It’s been a month since I’ve written on this blog, and while I don’t usually explain my absences (not even my mother is that eager for my next post), this is one worth elaboration.
Most importantly, I’ve been working on a new blog for Northern Gardener magazine. While I edit Northern Gardener, this blog has always been my own thing. Since July, I’ve been working with the Minnesota State Horticultural Society on its new blog, Notes from Northern Gardener. This has been an exciting effort. In November, we ran a series on Great Plants for Northern Gardens, which inspired some conversation about which plants are winners and which are sinners for northern gardens. Then, in January, publisher Tom McKusick and I teamed up to write a month’s worth of posts about vegetable gardening. Tom is a bonafide tomato expert and has two large gardens that he tends. The series, which just ended, got a terrific response from readers on Facebook, Twitter and in real life. With all the cold, wet, just plain nasty weather we have had this month, many people are ready to get out in the garden.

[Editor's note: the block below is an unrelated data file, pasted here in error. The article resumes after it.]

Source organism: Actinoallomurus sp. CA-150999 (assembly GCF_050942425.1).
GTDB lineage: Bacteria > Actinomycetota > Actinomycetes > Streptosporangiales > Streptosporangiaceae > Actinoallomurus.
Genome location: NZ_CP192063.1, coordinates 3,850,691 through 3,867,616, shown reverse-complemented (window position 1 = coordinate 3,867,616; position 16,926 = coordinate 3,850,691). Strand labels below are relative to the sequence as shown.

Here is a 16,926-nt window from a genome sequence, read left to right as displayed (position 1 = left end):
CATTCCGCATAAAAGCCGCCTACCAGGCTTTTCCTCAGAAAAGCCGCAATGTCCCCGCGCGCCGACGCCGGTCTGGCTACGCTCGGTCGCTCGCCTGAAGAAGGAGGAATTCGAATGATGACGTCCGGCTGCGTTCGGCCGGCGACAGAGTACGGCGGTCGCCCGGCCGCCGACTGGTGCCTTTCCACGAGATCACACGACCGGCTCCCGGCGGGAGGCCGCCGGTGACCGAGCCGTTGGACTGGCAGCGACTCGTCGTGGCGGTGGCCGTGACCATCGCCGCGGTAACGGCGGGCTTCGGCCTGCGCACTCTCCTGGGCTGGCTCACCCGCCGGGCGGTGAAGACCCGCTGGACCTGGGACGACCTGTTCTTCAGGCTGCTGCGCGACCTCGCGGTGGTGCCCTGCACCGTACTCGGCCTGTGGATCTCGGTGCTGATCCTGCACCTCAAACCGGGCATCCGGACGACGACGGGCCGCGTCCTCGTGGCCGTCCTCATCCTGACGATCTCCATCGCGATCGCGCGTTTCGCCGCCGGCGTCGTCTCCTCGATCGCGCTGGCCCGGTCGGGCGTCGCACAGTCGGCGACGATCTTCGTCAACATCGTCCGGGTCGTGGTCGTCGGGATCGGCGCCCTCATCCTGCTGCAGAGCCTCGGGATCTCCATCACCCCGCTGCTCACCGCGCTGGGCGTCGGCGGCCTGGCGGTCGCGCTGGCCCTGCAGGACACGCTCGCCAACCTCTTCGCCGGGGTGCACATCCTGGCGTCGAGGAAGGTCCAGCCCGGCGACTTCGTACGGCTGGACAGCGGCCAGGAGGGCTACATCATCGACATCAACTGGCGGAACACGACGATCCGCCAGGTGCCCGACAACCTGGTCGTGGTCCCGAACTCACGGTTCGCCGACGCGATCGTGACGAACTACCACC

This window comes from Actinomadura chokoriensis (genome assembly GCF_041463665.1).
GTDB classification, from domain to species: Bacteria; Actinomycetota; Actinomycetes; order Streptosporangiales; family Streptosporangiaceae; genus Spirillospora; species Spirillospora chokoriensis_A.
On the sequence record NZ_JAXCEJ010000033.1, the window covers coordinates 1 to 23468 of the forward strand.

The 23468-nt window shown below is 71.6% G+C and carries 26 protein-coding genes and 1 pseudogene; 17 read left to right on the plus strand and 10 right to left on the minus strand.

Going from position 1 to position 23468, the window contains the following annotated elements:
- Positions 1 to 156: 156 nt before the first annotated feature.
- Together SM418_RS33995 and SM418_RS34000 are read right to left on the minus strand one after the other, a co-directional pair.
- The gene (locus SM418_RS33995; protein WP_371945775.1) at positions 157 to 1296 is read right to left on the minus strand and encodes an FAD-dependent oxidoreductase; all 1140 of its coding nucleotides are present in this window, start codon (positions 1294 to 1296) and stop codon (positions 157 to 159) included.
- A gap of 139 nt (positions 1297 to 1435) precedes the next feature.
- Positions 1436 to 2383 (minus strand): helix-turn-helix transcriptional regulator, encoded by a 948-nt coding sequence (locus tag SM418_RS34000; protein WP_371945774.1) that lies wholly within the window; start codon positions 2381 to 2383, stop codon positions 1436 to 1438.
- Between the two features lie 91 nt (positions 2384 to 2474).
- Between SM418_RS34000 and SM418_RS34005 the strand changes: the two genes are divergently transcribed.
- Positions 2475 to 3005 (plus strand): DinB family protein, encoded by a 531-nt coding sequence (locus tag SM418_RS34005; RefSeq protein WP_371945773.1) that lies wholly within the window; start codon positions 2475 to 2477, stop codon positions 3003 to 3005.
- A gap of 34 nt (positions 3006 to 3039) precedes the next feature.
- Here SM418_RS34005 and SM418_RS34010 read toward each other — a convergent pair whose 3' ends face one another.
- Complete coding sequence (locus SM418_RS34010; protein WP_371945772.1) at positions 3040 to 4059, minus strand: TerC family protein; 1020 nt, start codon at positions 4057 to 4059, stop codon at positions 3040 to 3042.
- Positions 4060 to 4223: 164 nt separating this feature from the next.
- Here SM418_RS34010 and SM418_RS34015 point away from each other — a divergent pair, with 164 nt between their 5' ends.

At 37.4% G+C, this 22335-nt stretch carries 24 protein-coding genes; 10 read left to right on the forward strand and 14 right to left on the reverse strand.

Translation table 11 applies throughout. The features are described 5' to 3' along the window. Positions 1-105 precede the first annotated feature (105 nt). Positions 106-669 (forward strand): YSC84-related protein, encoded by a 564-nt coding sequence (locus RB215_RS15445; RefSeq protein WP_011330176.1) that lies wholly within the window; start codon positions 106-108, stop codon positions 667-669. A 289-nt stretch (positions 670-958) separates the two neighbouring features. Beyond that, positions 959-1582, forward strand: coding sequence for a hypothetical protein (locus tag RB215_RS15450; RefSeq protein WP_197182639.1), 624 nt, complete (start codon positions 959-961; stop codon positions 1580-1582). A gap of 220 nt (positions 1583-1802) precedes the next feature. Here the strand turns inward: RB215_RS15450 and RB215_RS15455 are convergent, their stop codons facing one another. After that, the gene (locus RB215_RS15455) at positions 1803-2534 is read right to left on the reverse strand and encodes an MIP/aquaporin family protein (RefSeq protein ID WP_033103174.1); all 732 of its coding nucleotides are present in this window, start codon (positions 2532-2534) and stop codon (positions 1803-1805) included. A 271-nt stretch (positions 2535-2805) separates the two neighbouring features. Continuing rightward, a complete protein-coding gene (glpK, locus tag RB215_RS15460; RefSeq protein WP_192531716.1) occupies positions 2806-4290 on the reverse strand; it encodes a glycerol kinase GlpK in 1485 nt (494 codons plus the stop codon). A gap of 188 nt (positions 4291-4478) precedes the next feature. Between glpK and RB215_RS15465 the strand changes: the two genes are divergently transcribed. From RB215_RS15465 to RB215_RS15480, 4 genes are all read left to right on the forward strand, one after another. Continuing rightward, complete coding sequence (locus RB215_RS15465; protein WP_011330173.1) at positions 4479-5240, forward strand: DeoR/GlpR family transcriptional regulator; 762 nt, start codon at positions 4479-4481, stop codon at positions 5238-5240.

We’re also at work on the March/April issue of Northern Gardener, and it will be out before the end of February. In the meantime, if you have not picked up our January/February issue, it’s on the newsstands with the bright photo of an African violet on the cover. There are lots of good articles in this issue on everything from rock gardening to must-have tools to a profile of a beautiful “up North” garden in Wisconsin. If you followed the earlier link, you may have noticed that it went to the new digital edition of Northern Gardener. From now through June, this digital edition will be open to the public. So, if you have been thinking about subscribing (or better yet, joining MSHS), you can get a preview of the magazine for free. Check it out.
As I write this, the thermometer is hovering around zero — up from about 15 below zero this morning when I walked our poor dog. (It was a very short walk.) But we have noticeably more daylight than in early January and I’m about to plant some winter-sowing containers and the seeds I’ve ordered arrive in the mail nearly every day. As my mother-in-law used to say, “if you make it through January, you’ve got winter licked.” Here’s hoping you’ve got winter licked, too, and are looking forward to the garden season ahead.